The body is the Lord’s


by Mike Ratliff

13 Food is for the stomach and the stomach is for food, but God will do away with both of them. Yet the body is not for immorality, but for the Lord, and the Lord is for the body. 1 Corinthians 6:13 (NASB)

Liberal Christianity is, as J. Gresham Machen told us in his masterpiece Christianity & Liberalism:

It is no wonder, then, that liberalism is totally different from Christianity, for the foundation is different. Christianity is founded upon the Bible. It bases upon the Bible both its thinking and its life. Liberalism on the other hand is founded upon the shifting emotions of sinful men. – J. Gresham Machen

In our time here in the early 21st Century we have men calling themselves pastors or Christian leaders telling all who will listen to them that the Bible is not authoritative. They say that even though it condemns certain behaviors as sin, we can ignore all that because people who preach or teach directly from the Bible are not obeying God, but are “cheating.” They contend that those of us who are strictly bound to God’s Word as His absolute truth are not meeting the needs of the people in our time. We are not being inclusive. We are attempting to shut or narrow the door of salvation that our Lord has opened wide so EVERYONE who desires to come can do so and remain in their sins. However, I am bound to the Word of God as His truth and know that all of the spiritual gifts I have are to be used only according to His will and that includes never straying from the whole truth from His Word. In light of this let us look at one passage that liberal Christians attempt to use to justify their all-inclusive ministries. Continue reading

A Christian Patriot


A few days ago I posted “Is it okay for Christians to participate in civil disobedience?“. There was some very interesting discussion from that. I understand the outcry for Christians to become involved in the stopping of the rape and degradation of our country by the evil people in power right now. I find it very difficult to remain silent and I do sometimes express my opinion about things. However, I go no further. As I write this there is a rancher in Nevada who is being robbed of his cattle who have been grazing on free range in an area that the U.S. Department of Bureau of Land Management claims is Federal Land while the rancher disputes this claiming his family has had their cattle grazing there for over a hundred years. I have watched the S.W.A.T team tactics of the BLM army with their snipers and helicopters going against this single family and their cattle and I admit that I see a Federal Government that cares nothing for the rights of its citizens. No, it just wants to have its own way. It reminds me of how the F.B.I and the A.T.F. handled the Ruby Ridge and Branch Dividian foulups. I do know that hardly anyone is reporting the fact that armed militia are showing up at the site to show support for the rancher and his family. This cannot be good. The Government is probably going to use this as an excuse  to crack down further on personal rights and freedoms. Now, what is a Christian Patriot to do? Continue reading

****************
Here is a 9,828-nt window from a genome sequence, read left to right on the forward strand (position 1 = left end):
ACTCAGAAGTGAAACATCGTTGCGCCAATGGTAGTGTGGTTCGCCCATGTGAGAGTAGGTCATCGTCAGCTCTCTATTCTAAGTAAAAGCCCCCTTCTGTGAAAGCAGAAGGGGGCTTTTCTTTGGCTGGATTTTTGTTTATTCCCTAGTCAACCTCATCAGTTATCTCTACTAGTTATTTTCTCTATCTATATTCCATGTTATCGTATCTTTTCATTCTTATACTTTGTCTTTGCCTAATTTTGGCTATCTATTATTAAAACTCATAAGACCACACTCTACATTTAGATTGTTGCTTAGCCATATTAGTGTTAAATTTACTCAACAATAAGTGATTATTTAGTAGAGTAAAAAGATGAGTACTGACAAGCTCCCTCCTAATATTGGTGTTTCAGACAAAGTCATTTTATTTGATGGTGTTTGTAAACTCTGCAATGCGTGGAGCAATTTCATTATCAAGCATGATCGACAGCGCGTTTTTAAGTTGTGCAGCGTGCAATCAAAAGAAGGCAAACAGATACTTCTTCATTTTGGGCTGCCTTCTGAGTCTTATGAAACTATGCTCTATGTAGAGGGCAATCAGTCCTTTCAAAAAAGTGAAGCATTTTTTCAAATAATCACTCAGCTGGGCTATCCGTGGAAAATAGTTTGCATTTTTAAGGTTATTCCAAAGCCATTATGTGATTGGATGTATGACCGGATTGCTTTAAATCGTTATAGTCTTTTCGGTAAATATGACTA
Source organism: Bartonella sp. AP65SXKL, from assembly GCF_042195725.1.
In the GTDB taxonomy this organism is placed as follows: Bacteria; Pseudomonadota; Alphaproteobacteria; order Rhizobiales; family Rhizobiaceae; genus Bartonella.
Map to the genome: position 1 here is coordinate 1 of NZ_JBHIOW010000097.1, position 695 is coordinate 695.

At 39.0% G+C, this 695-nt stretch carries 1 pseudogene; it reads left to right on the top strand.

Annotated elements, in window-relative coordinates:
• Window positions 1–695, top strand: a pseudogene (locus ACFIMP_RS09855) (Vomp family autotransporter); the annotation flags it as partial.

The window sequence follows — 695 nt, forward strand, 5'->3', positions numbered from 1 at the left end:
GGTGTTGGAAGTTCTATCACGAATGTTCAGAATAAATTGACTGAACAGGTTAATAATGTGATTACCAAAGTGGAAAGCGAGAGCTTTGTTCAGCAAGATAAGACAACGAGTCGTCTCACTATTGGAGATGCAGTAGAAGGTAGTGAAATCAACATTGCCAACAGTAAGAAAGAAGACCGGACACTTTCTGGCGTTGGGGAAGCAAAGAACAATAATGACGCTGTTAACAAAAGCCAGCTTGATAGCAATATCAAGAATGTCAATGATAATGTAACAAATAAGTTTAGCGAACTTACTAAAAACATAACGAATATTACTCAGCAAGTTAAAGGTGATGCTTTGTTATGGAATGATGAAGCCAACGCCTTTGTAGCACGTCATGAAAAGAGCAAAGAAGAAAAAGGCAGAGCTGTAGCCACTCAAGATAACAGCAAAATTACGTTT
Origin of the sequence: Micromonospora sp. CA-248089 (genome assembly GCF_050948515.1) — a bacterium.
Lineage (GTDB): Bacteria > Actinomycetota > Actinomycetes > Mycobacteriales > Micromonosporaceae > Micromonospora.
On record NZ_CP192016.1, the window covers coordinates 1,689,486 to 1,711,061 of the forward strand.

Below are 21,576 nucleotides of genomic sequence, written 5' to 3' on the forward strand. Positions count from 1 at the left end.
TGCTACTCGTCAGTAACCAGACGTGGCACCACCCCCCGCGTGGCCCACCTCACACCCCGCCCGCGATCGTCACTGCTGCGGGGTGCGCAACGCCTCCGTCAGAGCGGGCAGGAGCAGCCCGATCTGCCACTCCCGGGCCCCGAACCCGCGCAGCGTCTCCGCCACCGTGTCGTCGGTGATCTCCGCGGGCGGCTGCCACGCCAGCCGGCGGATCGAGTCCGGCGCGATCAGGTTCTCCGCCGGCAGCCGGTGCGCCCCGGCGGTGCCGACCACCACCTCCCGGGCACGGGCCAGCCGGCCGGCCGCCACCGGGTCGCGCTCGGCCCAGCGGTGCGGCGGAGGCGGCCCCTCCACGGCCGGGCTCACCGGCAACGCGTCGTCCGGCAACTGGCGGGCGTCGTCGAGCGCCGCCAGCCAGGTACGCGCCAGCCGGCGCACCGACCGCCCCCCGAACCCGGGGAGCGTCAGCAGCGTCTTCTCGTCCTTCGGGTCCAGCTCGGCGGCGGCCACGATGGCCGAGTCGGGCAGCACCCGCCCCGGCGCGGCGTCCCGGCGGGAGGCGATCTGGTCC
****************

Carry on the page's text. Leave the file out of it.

True Christian Liberty


by Mike Ratliff

25 But the one who looks into the perfect law, the law of liberty, and perseveres, being no hearer who forgets but a doer who acts, he will be blessed in his doing. (James 1:25 ESV)

Liberty – ἐλευθερία – eleutheria – freedom, generosity, independence. Freedom is presented as a distinctive blessing of the economy of grace which, in contrast with the OT economy, is represented as including independence from legal restrictions and rules of life (1 Corinthians 10:29; Galatians 2:4; 5:1, 13). In contrast to the present subjection of the creature to the bondage of corruption, freedom represents the future state of the children of God (Romans 8:21; see also vv. 20, 23). The perfect law of freedom (referred to in James 1:25 [above]) is the freedom of generosity, seen exclusively in James 2:12, 13, when the Judge shows his generosity in proportion to the mercifulness of the believers on earth.